Delegacioni i Bashkimit Evropian ne Shqiperi

The coming months crucial for advancing peace in Afghanistan

19/12/2018 - 19:12
From the blog

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To build on the current momentum for peace in Afghanistan, the EU has offered its concrete support. That includes helping the Afghan government to make the peace process more inclusive and supporting post-conflict reforms, as well as security sector reform, including providing incentives for ex-combatants. The EU has offered to act as a guarantor of the Afghan-led peace process and renewed its support to cross-border trade, infrastructure and connectivity. 

Together with the Afghan government, the EU now aims at turning that commitment into concrete actions. But peace must not come at the cost of the progress the country has made in the last 17 years. The EU will continue to guarantee the protection of human rights, while ensuring that the peace process includes mechanisms to represent the interests of all Afghans, in particular the rights of women and minorities. In that regard, civil society is a key actor.

All international efforts to bring peace are welcomed, but to guarantee full Afghan ownership of an eventual peace process, direct peace talks between the Government of Afghanistan and the Taliban cannot be delayed. Therefore, the EU is in favour of bringing all the international community’s negotiation formats under the Kabul Process.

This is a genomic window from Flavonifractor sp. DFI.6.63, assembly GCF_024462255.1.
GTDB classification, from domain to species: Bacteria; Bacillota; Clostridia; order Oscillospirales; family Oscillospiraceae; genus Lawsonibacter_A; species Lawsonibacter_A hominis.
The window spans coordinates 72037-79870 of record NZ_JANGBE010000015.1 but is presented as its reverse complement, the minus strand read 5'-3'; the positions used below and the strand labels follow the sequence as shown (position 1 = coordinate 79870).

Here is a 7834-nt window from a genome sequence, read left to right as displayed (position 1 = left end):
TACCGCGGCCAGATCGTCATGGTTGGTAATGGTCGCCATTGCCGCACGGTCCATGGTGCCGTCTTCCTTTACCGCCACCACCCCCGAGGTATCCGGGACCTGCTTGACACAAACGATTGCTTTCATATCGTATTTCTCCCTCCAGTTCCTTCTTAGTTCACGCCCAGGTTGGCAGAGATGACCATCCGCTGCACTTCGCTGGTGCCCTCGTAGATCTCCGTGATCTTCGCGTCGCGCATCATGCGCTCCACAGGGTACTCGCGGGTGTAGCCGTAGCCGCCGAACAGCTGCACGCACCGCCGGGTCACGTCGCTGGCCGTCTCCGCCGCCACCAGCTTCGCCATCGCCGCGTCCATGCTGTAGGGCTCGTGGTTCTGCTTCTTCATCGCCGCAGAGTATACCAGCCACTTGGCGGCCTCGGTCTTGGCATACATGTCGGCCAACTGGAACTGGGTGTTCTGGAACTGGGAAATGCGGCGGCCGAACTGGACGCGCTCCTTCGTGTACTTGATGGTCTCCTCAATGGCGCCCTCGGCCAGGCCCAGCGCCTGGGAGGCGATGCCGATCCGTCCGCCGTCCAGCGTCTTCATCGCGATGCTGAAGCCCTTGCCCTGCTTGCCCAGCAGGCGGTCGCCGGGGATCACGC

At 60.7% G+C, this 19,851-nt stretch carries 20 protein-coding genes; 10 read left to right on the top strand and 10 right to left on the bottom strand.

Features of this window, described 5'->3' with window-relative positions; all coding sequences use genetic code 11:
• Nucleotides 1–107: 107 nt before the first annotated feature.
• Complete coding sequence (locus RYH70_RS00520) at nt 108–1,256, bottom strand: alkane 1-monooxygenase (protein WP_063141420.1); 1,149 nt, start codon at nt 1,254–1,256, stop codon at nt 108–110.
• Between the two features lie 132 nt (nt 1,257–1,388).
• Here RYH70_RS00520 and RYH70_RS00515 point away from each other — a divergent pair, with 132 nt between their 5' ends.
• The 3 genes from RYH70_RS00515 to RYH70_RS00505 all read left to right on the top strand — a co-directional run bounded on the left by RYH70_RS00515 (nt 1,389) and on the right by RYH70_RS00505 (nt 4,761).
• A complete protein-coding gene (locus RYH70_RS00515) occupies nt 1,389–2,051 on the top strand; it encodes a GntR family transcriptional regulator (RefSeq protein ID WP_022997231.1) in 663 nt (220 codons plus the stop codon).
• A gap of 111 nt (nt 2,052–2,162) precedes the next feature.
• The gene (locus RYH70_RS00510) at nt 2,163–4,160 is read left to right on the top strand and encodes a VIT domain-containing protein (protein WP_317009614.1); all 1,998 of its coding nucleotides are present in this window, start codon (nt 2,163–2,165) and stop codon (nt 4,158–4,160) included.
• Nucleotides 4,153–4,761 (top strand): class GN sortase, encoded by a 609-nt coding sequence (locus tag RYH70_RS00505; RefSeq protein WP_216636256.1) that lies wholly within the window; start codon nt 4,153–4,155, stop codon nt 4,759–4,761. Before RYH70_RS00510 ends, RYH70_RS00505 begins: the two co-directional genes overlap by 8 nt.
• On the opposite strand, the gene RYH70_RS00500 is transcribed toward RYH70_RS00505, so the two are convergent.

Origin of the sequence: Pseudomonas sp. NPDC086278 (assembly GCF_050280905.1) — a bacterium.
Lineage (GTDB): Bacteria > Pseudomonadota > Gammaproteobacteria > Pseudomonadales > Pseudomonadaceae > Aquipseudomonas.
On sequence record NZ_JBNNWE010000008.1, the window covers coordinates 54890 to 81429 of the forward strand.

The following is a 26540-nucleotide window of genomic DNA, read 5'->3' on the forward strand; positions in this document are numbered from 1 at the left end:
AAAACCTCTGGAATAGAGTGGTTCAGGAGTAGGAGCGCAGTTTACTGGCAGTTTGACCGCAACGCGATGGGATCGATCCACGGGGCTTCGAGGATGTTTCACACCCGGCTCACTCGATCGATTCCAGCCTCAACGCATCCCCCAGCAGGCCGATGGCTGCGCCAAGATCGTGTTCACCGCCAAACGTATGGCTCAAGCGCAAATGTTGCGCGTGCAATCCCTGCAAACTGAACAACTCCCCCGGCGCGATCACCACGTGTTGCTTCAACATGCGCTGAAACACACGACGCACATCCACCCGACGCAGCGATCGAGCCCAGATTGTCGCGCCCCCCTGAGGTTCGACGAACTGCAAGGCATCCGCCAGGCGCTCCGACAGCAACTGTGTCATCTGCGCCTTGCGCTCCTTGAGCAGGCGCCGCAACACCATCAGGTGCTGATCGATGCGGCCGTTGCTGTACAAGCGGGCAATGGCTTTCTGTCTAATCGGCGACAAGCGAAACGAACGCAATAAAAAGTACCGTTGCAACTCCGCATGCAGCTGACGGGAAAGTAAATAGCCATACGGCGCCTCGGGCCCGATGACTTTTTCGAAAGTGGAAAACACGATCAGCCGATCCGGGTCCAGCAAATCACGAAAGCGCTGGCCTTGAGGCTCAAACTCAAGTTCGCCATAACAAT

With the support package totalling €474 million for Afghanistan launched at the Geneva conference, the EU signalled its commitment to the country, but also its wish that the Afghan government sets its focus on the implementation of reforms. Progress has indeed been made to promote the private sector and facilitate trade. However, the government’s fight against corruption should deliver concrete results so that the public perception of the Afghan institutions would improve. Enhanced protection of human rights is crucial, in particular regarding the elimination of violence against women, enhancing women’s role in the peace process and protecting children through the Child Protection Law, if finally adopted. That would be of particular importance, given the level of grave violence affecting Afghan children. Humanitarian principles must be upheld in addressing the dire situation of internally displaced persons. Conflict-related violence limits access to health and education for children of displaced Afghan families, risking the well-being of yet another generation.

 
 
 
 
 
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